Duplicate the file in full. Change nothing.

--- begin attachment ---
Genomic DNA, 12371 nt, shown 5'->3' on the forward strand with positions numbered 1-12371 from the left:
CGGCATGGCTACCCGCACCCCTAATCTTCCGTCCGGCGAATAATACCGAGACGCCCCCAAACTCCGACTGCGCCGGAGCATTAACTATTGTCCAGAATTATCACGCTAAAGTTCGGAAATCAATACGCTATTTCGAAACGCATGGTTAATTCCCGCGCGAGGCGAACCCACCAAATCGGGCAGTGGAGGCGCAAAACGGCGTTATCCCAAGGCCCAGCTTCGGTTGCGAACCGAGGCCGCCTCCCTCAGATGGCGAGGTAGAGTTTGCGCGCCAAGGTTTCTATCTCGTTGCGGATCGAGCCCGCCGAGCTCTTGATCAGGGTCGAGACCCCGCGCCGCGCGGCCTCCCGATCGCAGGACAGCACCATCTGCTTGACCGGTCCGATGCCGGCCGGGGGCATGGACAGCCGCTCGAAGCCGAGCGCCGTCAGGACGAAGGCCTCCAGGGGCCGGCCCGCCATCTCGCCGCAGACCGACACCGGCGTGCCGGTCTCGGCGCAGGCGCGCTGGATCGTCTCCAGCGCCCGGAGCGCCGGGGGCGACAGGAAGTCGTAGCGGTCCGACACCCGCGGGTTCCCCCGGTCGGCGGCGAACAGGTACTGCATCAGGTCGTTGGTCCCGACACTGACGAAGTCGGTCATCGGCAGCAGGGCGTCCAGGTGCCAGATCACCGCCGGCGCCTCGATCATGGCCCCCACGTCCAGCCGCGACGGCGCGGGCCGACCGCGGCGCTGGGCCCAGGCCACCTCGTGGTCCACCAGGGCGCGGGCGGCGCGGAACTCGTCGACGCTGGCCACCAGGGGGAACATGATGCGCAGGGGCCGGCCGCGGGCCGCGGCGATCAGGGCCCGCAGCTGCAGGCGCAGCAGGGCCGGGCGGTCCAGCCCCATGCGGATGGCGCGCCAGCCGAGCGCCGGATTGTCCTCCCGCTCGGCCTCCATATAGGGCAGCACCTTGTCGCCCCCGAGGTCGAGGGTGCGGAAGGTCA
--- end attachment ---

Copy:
Genomic DNA, 12371 nt, shown 5'->3' on the forward strand with positions numbered 1-12371 from the left:
CGGCATGGCTACCCGCACCCCTAATCTTCCGTCCGGCGAATAATACCGAGACGCCCCCAAACTCCGACTGCGCCGGAGCATTAACTATTGTCCAGAATTATCACGCTAAAGTTCGGAAATCAATACGCTATTTCGAAACGCATGGTTAATTCCCGCGCGAGGCGAACCCACCAAATCGGGCAGTGGAGGCGCAAAACGGCGTTATCCCAAGGCCCAGCTTCGGTTGCGAACCGAGGCCGCCTCCCTCAGATGGCGAGGTAGAGTTTGCGCGCCAAGGTTTCTATCTCGTTGCGGATCGAGCCCGCCGAGCTCTTGATCAGGGTCGAGACCCCGCGCCGCGCGGCCTCCCGATCGCAGGACAGCACCATCTGCTTGACCGGTCCGATGCCGGCCGGGGGCATGGACAGCCGCTCGAAGCCGAGCGCCGTCAGGACGAAGGCCTCCAGGGGCCGGCCCGCCATCTCGCCGCAGACCGACACCGGCGTGCCGGTCTCGGCGCAGGCGCGCTGGATCGTCTCCAGCGCCCGGAGCGCCGGGGGCGACAGGAAGTCGTAGCGGTCCGACACCCGCGGGTTCCCCCGGTCGGCGGCGAACAGGTACTGCATCAGGTCGTTGGTCCCGACACTGACGAAGTCGGTCATCGGCAGCAGGGCGTCCAGGTGCCAGATCACCGCCGGCGCCTCGATCATGGCCCCCACGTCCAGCCGCGACGGCGCGGGCCGACCGCGGCGCTGGGCCCAGGCCACCTCGTGGTCCACCAGGGCGCGGGCGGCGCGGAACTCGTCGACGCTGGCCACCAGGGGGAACATGATGCGCAGGGGCCGGCCGCGGGCCGCGGCGATCAGGGCCCGCAGCTGCAGGCGCAGCAGGGCCGGGCGGTCCAGCCCCATGCGGATGGCGCGCCAGCCGAGCGCCGGATTGTCCTCCCGCTCGGCCTCCATATAGGGCAGCACCTTGTCGCCCCCGAGGTCGAGGGTGCGGAAGGTCA